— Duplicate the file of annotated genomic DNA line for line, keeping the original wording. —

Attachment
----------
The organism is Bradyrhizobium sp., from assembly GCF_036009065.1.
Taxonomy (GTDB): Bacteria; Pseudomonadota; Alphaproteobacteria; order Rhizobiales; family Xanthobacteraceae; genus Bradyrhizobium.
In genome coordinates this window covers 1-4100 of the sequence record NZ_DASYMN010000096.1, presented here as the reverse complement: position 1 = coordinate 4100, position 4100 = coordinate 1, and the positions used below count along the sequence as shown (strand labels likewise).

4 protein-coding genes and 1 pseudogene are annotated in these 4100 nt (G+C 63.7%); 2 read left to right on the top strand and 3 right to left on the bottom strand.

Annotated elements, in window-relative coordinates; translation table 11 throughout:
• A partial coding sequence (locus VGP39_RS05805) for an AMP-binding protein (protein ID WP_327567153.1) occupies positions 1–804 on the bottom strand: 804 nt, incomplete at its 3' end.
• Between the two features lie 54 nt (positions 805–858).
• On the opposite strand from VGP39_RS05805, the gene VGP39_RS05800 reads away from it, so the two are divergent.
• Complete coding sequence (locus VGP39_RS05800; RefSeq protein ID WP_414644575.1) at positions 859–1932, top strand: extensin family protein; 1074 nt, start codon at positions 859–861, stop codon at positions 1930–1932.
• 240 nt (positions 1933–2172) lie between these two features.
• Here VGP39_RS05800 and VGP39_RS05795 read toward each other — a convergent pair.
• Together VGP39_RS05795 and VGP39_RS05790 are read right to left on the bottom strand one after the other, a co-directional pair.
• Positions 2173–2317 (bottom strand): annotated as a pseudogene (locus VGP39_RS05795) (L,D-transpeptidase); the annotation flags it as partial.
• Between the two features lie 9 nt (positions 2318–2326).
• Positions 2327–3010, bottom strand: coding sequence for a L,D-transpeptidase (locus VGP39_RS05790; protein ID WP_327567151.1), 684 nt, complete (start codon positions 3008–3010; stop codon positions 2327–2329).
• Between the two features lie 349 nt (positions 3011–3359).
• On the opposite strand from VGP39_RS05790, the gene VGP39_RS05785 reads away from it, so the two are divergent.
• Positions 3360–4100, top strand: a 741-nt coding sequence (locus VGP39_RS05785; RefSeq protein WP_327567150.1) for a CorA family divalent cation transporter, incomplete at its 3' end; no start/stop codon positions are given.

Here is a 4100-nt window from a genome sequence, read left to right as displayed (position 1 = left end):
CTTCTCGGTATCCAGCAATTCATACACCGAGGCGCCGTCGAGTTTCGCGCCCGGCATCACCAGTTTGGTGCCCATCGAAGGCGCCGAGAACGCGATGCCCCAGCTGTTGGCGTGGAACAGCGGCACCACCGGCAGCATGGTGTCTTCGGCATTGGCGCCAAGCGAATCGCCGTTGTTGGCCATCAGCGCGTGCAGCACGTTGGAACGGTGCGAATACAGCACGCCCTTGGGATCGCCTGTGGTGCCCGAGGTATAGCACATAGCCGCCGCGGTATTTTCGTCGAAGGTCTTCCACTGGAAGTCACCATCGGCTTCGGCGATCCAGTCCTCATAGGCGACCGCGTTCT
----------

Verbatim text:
The organism is Bradyrhizobium sp., from assembly GCF_036009065.1.
Taxonomy (GTDB): Bacteria; Pseudomonadota; Alphaproteobacteria; order Rhizobiales; family Xanthobacteraceae; genus Bradyrhizobium.
In genome coordinates this window covers 1-4100 of the sequence record NZ_DASYMN010000096.1, presented here as the reverse complement: position 1 = coordinate 4100, position 4100 = coordinate 1, and the positions used below count along the sequence as shown (strand labels likewise).

4 protein-coding genes and 1 pseudogene are annotated in these 4100 nt (G+C 63.7%); 2 read left to right on the top strand and 3 right to left on the bottom strand.

Annotated elements, in window-relative coordinates; translation table 11 throughout:
• A partial coding sequence (locus VGP39_RS05805) for an AMP-binding protein (protein ID WP_327567153.1) occupies positions 1–804 on the bottom strand: 804 nt, incomplete at its 3' end.
• Between the two features lie 54 nt (positions 805–858).
• On the opposite strand from VGP39_RS05805, the gene VGP39_RS05800 reads away from it, so the two are divergent.
• Complete coding sequence (locus VGP39_RS05800; RefSeq protein ID WP_414644575.1) at positions 859–1932, top strand: extensin family protein; 1074 nt, start codon at positions 859–861, stop codon at positions 1930–1932.
• 240 nt (positions 1933–2172) lie between these two features.
• Here VGP39_RS05800 and VGP39_RS05795 read toward each other — a convergent pair.
• Together VGP39_RS05795 and VGP39_RS05790 are read right to left on the bottom strand one after the other, a co-directional pair.
• Positions 2173–2317 (bottom strand): annotated as a pseudogene (locus VGP39_RS05795) (L,D-transpeptidase); the annotation flags it as partial.
• Between the two features lie 9 nt (positions 2318–2326).
• Positions 2327–3010, bottom strand: coding sequence for a L,D-transpeptidase (locus VGP39_RS05790; protein ID WP_327567151.1), 684 nt, complete (start codon positions 3008–3010; stop codon positions 2327–2329).
• Between the two features lie 349 nt (positions 3011–3359).
• On the opposite strand from VGP39_RS05790, the gene VGP39_RS05785 reads away from it, so the two are divergent.
• Positions 3360–4100, top strand: a 741-nt coding sequence (locus VGP39_RS05785; RefSeq protein WP_327567150.1) for a CorA family divalent cation transporter, incomplete at its 3' end; no start/stop codon positions are given.

Here is a 4100-nt window from a genome sequence, read left to right as displayed (position 1 = left end):
CTTCTCGGTATCCAGCAATTCATACACCGAGGCGCCGTCGAGTTTCGCGCCCGGCATCACCAGTTTGGTGCCCATCGAAGGCGCCGAGAACGCGATGCCCCAGCTGTTGGCGTGGAACAGCGGCACCACCGGCAGCATGGTGTCTTCGGCATTGGCGCCAAGCGAATCGCCGTTGTTGGCCATCAGCGCGTGCAGCACGTTGGAACGGTGCGAATACAGCACGCCCTTGGGATCGCCTGTGGTGCCCGAGGTATAGCACATAGCCGCCGCGGTATTTTCGTCGAAGGTCTTCCACTGGAAGTCACCATCGGCTTCGGCGATCCAGTCCTCATAGGCGACCGCGTTCT